Researchers at pharmaceutical giant Johnson & Johnson looked at women with COVID-borne ear, nose, and throat problems for a long time; mood, neurological, skin, gastrointestinal and rheumatological disorders; and fatigue
“Women mount faster and more robust innate and adaptive immune responses, which can protect them from initial infection and severity.
“However, this same difference may make women more vulnerable to long-term autoimmune disease.”
After the first few months of the pandemic, people who developed what is now known as long COVID were also called “long transporters.”
Many long-haul carriers complained that their GPs, employers or family members did not understand or recognize the symptoms they were struggling with, months after they had overcome the first effects of the virus.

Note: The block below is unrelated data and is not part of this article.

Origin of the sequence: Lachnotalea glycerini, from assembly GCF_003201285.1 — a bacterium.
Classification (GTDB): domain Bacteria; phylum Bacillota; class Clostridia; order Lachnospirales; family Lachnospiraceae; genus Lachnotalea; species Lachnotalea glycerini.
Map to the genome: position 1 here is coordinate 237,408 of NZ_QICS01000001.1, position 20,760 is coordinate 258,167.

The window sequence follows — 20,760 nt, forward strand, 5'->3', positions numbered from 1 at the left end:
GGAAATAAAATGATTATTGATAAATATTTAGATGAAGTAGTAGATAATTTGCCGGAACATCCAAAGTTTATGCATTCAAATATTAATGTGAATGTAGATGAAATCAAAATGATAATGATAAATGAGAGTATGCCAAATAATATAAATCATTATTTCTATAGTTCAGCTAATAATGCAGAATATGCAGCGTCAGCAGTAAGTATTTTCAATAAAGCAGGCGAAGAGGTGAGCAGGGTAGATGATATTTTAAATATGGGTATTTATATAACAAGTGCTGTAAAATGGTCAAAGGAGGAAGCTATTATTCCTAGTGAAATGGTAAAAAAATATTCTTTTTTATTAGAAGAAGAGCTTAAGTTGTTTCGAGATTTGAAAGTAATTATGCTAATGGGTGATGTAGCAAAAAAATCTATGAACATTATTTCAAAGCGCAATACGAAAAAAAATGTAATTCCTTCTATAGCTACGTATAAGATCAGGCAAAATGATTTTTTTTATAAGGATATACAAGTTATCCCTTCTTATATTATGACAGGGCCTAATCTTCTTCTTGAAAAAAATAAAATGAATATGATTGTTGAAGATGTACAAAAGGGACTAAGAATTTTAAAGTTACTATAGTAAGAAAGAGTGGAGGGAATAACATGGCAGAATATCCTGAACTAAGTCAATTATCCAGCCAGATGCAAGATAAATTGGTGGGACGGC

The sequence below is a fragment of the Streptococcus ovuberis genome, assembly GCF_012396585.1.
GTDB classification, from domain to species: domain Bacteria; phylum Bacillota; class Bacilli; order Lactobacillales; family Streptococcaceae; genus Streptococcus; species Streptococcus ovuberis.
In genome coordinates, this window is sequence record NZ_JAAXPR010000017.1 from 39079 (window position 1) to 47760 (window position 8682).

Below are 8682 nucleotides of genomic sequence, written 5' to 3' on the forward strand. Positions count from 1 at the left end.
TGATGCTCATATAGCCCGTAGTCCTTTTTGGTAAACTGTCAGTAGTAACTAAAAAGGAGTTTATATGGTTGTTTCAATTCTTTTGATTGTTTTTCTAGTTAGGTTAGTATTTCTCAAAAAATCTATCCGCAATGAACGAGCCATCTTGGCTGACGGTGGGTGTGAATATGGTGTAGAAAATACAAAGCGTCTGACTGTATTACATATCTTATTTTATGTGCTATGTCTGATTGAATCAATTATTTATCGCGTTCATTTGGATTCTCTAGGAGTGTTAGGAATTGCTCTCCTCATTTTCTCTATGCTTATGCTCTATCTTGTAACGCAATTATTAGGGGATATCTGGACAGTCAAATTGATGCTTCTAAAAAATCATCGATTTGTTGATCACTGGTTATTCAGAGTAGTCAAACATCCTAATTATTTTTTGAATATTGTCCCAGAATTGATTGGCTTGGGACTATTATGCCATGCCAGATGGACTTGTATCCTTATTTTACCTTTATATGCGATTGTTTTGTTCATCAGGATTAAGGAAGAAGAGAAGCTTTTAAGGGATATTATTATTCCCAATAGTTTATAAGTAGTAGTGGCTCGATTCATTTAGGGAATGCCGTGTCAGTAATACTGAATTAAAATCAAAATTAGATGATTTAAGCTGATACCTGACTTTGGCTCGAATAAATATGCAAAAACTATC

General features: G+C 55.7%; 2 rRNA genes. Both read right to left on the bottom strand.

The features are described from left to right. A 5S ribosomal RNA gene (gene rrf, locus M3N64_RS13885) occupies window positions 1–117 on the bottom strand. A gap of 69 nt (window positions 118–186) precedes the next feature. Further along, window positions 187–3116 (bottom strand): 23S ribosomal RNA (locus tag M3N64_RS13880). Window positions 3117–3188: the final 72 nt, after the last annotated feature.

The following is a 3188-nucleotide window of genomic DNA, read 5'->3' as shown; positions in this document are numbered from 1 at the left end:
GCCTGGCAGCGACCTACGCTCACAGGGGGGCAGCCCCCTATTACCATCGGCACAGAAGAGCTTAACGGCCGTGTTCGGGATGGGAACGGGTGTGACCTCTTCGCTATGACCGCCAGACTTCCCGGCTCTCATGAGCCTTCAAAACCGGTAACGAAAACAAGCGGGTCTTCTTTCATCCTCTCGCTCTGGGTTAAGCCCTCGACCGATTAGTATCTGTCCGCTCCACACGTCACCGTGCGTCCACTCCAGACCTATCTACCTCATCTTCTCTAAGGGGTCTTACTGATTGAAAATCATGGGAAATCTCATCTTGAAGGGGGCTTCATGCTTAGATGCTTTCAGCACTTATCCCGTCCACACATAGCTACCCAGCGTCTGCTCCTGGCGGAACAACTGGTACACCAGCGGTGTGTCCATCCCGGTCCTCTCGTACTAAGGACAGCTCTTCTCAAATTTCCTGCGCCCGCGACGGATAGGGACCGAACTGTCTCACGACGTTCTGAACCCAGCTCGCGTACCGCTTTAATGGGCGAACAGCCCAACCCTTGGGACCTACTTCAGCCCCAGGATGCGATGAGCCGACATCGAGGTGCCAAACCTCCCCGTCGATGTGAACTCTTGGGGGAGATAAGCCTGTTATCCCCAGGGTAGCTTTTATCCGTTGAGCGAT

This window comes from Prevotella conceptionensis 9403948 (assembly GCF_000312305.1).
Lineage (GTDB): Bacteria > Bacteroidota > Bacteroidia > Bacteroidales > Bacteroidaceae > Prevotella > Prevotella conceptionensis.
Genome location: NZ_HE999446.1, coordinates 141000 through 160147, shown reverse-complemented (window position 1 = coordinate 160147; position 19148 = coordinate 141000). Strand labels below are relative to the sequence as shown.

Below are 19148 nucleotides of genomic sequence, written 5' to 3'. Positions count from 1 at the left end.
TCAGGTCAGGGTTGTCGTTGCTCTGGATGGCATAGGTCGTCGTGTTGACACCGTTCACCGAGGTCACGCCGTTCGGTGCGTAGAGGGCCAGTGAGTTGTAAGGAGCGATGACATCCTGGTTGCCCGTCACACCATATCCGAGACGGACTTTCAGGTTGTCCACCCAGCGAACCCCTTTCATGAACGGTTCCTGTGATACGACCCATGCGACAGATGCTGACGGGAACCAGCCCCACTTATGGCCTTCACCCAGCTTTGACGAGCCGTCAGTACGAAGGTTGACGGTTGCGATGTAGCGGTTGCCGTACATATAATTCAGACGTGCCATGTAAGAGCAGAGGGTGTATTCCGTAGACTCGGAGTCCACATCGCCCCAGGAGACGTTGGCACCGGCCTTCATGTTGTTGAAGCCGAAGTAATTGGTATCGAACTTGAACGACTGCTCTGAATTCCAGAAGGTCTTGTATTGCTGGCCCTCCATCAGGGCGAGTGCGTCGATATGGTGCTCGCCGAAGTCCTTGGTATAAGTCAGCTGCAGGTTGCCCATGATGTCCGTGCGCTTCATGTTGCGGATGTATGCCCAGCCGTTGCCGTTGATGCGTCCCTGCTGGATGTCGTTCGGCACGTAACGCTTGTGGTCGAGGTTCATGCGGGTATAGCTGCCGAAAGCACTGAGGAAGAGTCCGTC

Online support groups sprang up, where members plagued by lingering effects shared stories of brain fog, breathing problems, stomach problems, fatigue, pain, anxiety, or depression.
Assuming that more than a third of people will experience long-term COVID, and Johnson & Johnson’s analysis is accurate, 1.4 million Australians may be long-term carriers, and Australian women with long-term COVID could number close to one million.
Looking at the early onset of COVID-19, Johnson & Johnson researchers noted that patients were “much more likely” to experience mood disorders such as depression, ear, nose, and throat symptoms, musculoskeletal pain, and respiratory symptoms.
Male patients, on the other hand, were prone to kidney disorders that affected the kidneys.